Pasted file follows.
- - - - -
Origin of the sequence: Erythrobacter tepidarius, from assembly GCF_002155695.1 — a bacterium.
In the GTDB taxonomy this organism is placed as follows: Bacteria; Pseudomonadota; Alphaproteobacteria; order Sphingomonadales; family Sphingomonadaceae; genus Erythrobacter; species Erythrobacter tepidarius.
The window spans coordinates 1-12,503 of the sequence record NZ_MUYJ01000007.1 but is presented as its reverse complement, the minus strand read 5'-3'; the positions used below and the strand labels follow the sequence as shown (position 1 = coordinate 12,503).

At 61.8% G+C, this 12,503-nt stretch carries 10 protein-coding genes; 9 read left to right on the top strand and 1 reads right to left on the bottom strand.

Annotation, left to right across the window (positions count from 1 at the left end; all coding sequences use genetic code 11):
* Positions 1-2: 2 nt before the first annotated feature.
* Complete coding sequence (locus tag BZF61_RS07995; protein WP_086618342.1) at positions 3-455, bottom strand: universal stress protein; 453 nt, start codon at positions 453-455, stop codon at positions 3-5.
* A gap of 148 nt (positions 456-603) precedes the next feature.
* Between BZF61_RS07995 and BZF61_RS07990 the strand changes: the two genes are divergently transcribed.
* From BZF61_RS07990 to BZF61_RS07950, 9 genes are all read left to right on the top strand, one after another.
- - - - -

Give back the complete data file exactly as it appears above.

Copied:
Origin of the sequence: Erythrobacter tepidarius, from assembly GCF_002155695.1 — a bacterium.
In the GTDB taxonomy this organism is placed as follows: Bacteria; Pseudomonadota; Alphaproteobacteria; order Sphingomonadales; family Sphingomonadaceae; genus Erythrobacter; species Erythrobacter tepidarius.
The window spans coordinates 1-12,503 of the sequence record NZ_MUYJ01000007.1 but is presented as its reverse complement, the minus strand read 5'-3'; the positions used below and the strand labels follow the sequence as shown (position 1 = coordinate 12,503).

At 61.8% G+C, this 12,503-nt stretch carries 10 protein-coding genes; 9 read left to right on the top strand and 1 reads right to left on the bottom strand.

Annotation, left to right across the window (positions count from 1 at the left end; all coding sequences use genetic code 11):
* Positions 1-2: 2 nt before the first annotated feature.
* Complete coding sequence (locus tag BZF61_RS07995; protein WP_086618342.1) at positions 3-455, bottom strand: universal stress protein; 453 nt, start codon at positions 453-455, stop codon at positions 3-5.
* A gap of 148 nt (positions 456-603) precedes the next feature.
* Between BZF61_RS07995 and BZF61_RS07990 the strand changes: the two genes are divergently transcribed.
* From BZF61_RS07990 to BZF61_RS07950, 9 genes are all read left to right on the top strand, one after another.